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Spotlight on Sherri Shepherd

The newly crowned talk-show host shares her world ”View”

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Sherri Shepherd struts onto the stage at The View, a bundle of happy fun energy, with glowy brown skin and a shimmery silver top. Her infectious giant grin only fades when the subject of teaching junior-high kids about condoms sends her into a brow-furrowing, hand-flailing rant about ”our girls” and ”self-worth” and what ”you don’t go and give men.” The cameras break for commercial, but she keeps grumbling under her breath through makeup touch-ups, until, finally, she stops and faces the studio audience. ”Yes,” she says with a laugh, ”I’m still going at it!”

Actually, she’s only just getting started. After 17 hard years of working the stand-up circuit, the 40-year-old is finally poised for her star-making turn as a funny secretary-turned-actress who quotes Bible verse but can tell a filthy joke. That is, playing nothing but her complicated Everywoman self, now that she’s officially filling the fifth chair on ABC’s daily chatfest.

”I was very scared coming here, because this wasn’t hiding behind lines,” Shepherd admits after finishing up her first official week on the job. ”I wasn’t used to the level of criticism you get. People have I-will-jump-off-a-building-if-Sherri-joins-The View blogs.” Apparently, she hasn’t yet heard there’s no surer sign that you’ve made it.

Growing up in Chicago — and later, as a teenager, in the middle-class suburb of Hoffman Estates — Shepherd never saw a showbiz career as a real possibility. But that changed when she moved to L.A. and, while working as a legal secretary, went to a comedy show featuring Andrew Dice Clay and Eddie Griffin. ”Before it started, I don’t know what I was saying, but everyone was laughing,” she remembers. ”The people around me were like, ‘You could do this.”’

Inspired, she took a six-week comedy class, then clawed her way up through the L.A. club circuit. But when her mother died from diabetes complications, Shepherd found God — something she had to reconcile with her chosen profession. ”I have these good jokes,” she says, ”where sometimes I go, ‘Lord, can’t I just use it?’ But the Lord — he sounds like Barry White when I talk to him — he’ll be like, ‘You’ve got to stop saying that.”’

With her cleaned-up act, Shepherd did eventually get signed by an agent and found modest Hollywood success with bit parts on the likes of Friends, and finally as a regular on Less Than Perfect. Unfortunately, her personal life more than lived up to her sitcom’s name: She married fellow comic Jeff Tarpley in 2001, and four years later, their son, Jeffrey, was born — nearly three months premature. In the next year Tarpley also fathered a child, Jalen, now 1, with another woman. ”I have to admit I was not happy about the baby,” says Shepherd. The couple reunited, however, and Shepherd insisted the boys be raised as stepbrothers: ”I felt it was important for him and my son to have a relationship,” she says, ”and that would only happen if I had some sense.”

Recently separated from Tarpley once again, Shepherd’s ready to concentrate on making her lasting mark at The View. The show’s producers had been courting her for months — she made a whopping 23 appearances as guest cohost — but say she nailed the job when she did a turn during Rosie O’Donnell’s fateful dustup with conservative cohost Elisabeth Hasselbeck last May. ”Sherri got laughs in the middle of the world’s most uncomfortable conversation,” exec producer Bill Geddie says. ”She makes any segment better.”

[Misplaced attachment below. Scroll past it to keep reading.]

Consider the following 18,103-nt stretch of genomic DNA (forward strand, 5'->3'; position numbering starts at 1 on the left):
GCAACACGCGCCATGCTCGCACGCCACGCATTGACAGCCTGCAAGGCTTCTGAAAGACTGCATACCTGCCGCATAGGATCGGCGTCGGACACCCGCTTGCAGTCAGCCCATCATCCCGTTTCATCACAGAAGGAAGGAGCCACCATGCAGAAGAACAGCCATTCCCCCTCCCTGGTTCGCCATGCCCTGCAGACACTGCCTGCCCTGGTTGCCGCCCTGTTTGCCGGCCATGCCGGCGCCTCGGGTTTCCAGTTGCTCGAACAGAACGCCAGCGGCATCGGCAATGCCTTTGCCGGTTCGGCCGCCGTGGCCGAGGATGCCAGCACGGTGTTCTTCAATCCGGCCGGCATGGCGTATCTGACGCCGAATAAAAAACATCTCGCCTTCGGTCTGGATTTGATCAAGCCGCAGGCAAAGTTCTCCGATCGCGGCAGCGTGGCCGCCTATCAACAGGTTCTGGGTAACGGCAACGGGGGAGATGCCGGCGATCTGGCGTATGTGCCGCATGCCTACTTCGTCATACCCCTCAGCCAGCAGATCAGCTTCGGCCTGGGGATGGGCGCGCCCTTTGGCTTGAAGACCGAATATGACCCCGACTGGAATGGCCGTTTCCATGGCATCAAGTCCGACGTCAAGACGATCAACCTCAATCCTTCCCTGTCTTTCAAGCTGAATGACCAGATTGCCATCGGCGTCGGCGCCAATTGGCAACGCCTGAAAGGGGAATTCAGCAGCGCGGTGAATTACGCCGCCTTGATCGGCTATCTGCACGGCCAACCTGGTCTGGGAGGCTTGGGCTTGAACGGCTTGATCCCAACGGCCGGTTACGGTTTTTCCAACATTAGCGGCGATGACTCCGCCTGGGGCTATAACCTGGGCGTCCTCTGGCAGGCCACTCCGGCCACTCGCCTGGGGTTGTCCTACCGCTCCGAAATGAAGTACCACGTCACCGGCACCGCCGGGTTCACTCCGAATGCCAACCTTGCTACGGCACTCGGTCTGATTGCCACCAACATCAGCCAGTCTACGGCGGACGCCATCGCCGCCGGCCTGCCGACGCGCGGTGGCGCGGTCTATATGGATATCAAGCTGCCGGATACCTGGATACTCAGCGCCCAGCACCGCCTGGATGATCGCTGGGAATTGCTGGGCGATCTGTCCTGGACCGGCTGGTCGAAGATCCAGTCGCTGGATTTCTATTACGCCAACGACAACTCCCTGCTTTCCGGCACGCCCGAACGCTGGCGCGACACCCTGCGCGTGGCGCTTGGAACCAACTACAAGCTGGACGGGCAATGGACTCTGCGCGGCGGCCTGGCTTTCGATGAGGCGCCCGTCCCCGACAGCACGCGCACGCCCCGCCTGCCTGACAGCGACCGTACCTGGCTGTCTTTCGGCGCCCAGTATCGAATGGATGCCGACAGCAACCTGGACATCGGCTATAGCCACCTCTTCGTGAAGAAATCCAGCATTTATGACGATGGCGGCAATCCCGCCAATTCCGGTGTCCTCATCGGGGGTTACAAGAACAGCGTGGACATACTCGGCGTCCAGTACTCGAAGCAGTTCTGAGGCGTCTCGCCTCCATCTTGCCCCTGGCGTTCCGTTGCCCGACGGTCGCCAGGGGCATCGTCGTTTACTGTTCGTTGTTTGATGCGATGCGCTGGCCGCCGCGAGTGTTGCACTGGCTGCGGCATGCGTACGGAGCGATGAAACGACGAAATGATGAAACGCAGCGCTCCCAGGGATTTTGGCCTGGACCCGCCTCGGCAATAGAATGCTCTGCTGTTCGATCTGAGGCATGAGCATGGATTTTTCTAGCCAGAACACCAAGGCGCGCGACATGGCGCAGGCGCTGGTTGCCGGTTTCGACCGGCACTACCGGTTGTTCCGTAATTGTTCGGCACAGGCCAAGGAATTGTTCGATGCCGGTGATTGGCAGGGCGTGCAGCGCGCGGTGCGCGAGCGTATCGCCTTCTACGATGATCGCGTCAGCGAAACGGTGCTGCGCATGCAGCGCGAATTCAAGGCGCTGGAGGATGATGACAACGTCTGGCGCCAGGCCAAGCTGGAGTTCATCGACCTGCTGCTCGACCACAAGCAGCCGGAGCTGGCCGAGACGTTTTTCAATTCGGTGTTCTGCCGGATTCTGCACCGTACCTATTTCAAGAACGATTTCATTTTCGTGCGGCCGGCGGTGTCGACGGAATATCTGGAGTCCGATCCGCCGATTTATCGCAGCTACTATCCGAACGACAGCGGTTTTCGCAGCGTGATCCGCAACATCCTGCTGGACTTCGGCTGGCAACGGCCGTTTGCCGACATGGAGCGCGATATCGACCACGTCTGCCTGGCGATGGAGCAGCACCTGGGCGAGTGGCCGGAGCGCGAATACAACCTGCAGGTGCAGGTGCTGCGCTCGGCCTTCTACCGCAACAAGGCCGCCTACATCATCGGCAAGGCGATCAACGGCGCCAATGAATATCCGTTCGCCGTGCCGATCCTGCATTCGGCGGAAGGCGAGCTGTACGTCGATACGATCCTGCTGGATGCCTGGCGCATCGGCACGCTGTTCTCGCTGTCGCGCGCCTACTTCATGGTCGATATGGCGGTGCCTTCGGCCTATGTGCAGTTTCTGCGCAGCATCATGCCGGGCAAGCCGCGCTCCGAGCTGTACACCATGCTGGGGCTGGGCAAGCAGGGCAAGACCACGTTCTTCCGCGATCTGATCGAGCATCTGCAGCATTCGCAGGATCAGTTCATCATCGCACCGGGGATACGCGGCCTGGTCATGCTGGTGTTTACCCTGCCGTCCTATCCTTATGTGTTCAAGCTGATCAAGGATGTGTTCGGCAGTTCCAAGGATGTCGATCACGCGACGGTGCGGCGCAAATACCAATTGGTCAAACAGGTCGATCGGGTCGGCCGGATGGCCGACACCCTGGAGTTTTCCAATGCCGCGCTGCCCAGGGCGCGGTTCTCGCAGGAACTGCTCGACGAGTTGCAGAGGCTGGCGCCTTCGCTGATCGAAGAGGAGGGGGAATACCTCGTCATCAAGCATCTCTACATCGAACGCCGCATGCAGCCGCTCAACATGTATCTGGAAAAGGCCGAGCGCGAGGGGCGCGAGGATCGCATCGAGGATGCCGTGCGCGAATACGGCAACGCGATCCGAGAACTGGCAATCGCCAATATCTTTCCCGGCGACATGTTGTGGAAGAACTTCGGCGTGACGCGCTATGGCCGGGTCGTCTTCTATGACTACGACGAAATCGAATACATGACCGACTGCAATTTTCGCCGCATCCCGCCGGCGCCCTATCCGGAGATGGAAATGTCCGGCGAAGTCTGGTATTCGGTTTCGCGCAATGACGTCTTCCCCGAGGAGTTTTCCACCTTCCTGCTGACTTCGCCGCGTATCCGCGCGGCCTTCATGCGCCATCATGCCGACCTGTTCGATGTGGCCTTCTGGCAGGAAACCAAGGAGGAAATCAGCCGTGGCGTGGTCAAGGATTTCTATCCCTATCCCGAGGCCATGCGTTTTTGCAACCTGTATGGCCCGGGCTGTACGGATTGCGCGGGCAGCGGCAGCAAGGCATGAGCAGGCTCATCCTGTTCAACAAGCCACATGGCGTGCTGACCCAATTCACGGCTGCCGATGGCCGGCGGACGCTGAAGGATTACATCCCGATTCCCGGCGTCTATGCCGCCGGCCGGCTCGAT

So far the ratings bear that out, with her first day garnering 3.9 million viewers, up 52 percent over the same day last year. In large part, Barbara Walters credits Shepherd’s down-to-earth quality. ”She is a mother, she’s had a difficult [separation], she’s very much a Christian, all of which she talks about,” Walters says. ”She talks all the time about how big her bosom is, and I think people can relate.” Sometimes all that talking can get her in trouble, as during a debate over her antievolution stance when she mystified viewers by saying she didn’t know whether the world was flat or round. (Which she later retracted.) ”We always wanted this to be a good-natured show where we could take serious topics and discuss them with good humor, and she reflects that,” Walters says. ”She has theories that are very different from ours and is not afraid to express them.”

And Shepherd is the first to admit she’s neither scholar nor trained pundit — she’s just a mom who doesn’t even know which political party she favors. ”I’ve been doing so much hustling and surviving and taking care of my family, and I feel like I can finally sit up and breathe and learn something,” she says. ”I think I represent a body of women who don’t know a lot. I’m the one who can sit up there and say, ‘Who is General Petraeus?’ I’m not pretending nothing.”


Smacks of Sherri
Yep, she has something to say about everyone.

On her plans to marry Michael Jackson at 17
”It was just after Thriller came out. I would take the bus out to his compound every day. I would write his mother letters. I never pictured us having sex; I just thought we’d wear matching jumpsuits.”

On former Less Than Perfect costar and current friend Andy Dick
”I think if I didn’t have God, I would be like Andy Dick. I would be pretty lost.” [Dick declined to comment.]

On Rosie O’Donnell
”She can’t deny a brawl, but she’s able to handle it. I ain’t gonna be trying to fight you. I’m the person you come to when you want prayer.”